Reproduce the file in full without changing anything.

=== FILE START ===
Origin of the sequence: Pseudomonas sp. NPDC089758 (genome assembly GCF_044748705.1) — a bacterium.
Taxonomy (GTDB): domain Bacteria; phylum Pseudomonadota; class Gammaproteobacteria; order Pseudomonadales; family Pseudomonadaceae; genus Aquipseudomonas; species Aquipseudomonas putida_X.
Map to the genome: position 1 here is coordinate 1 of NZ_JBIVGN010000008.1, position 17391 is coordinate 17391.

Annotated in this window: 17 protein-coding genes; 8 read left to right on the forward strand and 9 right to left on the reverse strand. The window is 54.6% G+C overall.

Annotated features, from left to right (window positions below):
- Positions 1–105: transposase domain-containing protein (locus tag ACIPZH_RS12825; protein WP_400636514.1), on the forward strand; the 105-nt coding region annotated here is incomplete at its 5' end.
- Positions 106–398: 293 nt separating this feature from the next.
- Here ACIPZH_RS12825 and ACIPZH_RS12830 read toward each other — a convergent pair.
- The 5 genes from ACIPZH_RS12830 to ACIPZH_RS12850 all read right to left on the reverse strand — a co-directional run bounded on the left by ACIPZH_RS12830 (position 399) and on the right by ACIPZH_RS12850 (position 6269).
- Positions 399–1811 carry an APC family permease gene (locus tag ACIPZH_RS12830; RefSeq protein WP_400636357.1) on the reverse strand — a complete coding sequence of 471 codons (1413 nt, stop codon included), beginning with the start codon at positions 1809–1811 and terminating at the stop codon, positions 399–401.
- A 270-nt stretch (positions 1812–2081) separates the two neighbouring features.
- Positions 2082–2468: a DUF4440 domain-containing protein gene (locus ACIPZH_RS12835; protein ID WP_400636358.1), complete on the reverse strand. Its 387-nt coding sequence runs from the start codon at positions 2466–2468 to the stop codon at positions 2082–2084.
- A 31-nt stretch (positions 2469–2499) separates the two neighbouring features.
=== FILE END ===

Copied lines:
Origin of the sequence: Pseudomonas sp. NPDC089758 (genome assembly GCF_044748705.1) — a bacterium.
Taxonomy (GTDB): domain Bacteria; phylum Pseudomonadota; class Gammaproteobacteria; order Pseudomonadales; family Pseudomonadaceae; genus Aquipseudomonas; species Aquipseudomonas putida_X.
Map to the genome: position 1 here is coordinate 1 of NZ_JBIVGN010000008.1, position 17391 is coordinate 17391.

Annotated in this window: 17 protein-coding genes; 8 read left to right on the forward strand and 9 right to left on the reverse strand. The window is 54.6% G+C overall.

Annotated features, from left to right (window positions below):
- Positions 1–105: transposase domain-containing protein (locus tag ACIPZH_RS12825; protein WP_400636514.1), on the forward strand; the 105-nt coding region annotated here is incomplete at its 5' end.
- Positions 106–398: 293 nt separating this feature from the next.
- Here ACIPZH_RS12825 and ACIPZH_RS12830 read toward each other — a convergent pair.
- The 5 genes from ACIPZH_RS12830 to ACIPZH_RS12850 all read right to left on the reverse strand — a co-directional run bounded on the left by ACIPZH_RS12830 (position 399) and on the right by ACIPZH_RS12850 (position 6269).
- Positions 399–1811 carry an APC family permease gene (locus tag ACIPZH_RS12830; RefSeq protein WP_400636357.1) on the reverse strand — a complete coding sequence of 471 codons (1413 nt, stop codon included), beginning with the start codon at positions 1809–1811 and terminating at the stop codon, positions 399–401.
- A 270-nt stretch (positions 1812–2081) separates the two neighbouring features.
- Positions 2082–2468: a DUF4440 domain-containing protein gene (locus ACIPZH_RS12835; protein ID WP_400636358.1), complete on the reverse strand. Its 387-nt coding sequence runs from the start codon at positions 2466–2468 to the stop codon at positions 2082–2084.
- A 31-nt stretch (positions 2469–2499) separates the two neighbouring features.